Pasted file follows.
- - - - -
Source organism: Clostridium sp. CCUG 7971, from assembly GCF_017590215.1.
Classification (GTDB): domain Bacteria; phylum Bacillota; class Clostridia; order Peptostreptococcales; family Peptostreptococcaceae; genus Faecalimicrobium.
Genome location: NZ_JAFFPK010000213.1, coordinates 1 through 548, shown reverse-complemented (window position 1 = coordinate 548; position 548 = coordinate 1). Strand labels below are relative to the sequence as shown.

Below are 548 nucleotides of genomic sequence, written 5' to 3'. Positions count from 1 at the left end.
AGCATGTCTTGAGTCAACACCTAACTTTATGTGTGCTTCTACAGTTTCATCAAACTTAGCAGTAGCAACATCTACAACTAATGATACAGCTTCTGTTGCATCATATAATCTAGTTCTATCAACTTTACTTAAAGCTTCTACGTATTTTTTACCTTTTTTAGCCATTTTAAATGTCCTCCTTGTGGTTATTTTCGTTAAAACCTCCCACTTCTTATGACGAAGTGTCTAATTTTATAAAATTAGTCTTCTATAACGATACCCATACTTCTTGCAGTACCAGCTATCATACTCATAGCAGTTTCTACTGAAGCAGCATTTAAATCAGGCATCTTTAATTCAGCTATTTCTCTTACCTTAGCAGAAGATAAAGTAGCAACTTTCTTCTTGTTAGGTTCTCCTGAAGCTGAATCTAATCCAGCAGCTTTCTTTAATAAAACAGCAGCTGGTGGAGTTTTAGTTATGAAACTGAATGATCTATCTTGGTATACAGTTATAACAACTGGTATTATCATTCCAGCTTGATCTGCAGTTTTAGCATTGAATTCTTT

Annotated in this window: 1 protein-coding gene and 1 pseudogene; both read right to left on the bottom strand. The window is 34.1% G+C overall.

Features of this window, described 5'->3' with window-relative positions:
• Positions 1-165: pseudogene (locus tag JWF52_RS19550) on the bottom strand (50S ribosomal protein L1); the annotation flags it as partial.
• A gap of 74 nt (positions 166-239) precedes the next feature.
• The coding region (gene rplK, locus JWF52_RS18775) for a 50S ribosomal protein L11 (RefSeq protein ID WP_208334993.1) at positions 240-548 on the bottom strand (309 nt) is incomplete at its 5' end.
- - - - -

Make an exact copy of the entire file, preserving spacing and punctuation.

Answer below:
Source organism: Clostridium sp. CCUG 7971, from assembly GCF_017590215.1.
Classification (GTDB): domain Bacteria; phylum Bacillota; class Clostridia; order Peptostreptococcales; family Peptostreptococcaceae; genus Faecalimicrobium.
Genome location: NZ_JAFFPK010000213.1, coordinates 1 through 548, shown reverse-complemented (window position 1 = coordinate 548; position 548 = coordinate 1). Strand labels below are relative to the sequence as shown.

Below are 548 nucleotides of genomic sequence, written 5' to 3'. Positions count from 1 at the left end.
AGCATGTCTTGAGTCAACACCTAACTTTATGTGTGCTTCTACAGTTTCATCAAACTTAGCAGTAGCAACATCTACAACTAATGATACAGCTTCTGTTGCATCATATAATCTAGTTCTATCAACTTTACTTAAAGCTTCTACGTATTTTTTACCTTTTTTAGCCATTTTAAATGTCCTCCTTGTGGTTATTTTCGTTAAAACCTCCCACTTCTTATGACGAAGTGTCTAATTTTATAAAATTAGTCTTCTATAACGATACCCATACTTCTTGCAGTACCAGCTATCATACTCATAGCAGTTTCTACTGAAGCAGCATTTAAATCAGGCATCTTTAATTCAGCTATTTCTCTTACCTTAGCAGAAGATAAAGTAGCAACTTTCTTCTTGTTAGGTTCTCCTGAAGCTGAATCTAATCCAGCAGCTTTCTTTAATAAAACAGCAGCTGGTGGAGTTTTAGTTATGAAACTGAATGATCTATCTTGGTATACAGTTATAACAACTGGTATTATCATTCCAGCTTGATCTGCAGTTTTAGCATTGAATTCTTT

Annotated in this window: 1 protein-coding gene and 1 pseudogene; both read right to left on the bottom strand. The window is 34.1% G+C overall.

Features of this window, described 5'->3' with window-relative positions:
• Positions 1-165: pseudogene (locus tag JWF52_RS19550) on the bottom strand (50S ribosomal protein L1); the annotation flags it as partial.
• A gap of 74 nt (positions 166-239) precedes the next feature.
• The coding region (gene rplK, locus JWF52_RS18775) for a 50S ribosomal protein L11 (RefSeq protein ID WP_208334993.1) at positions 240-548 on the bottom strand (309 nt) is incomplete at its 5' end.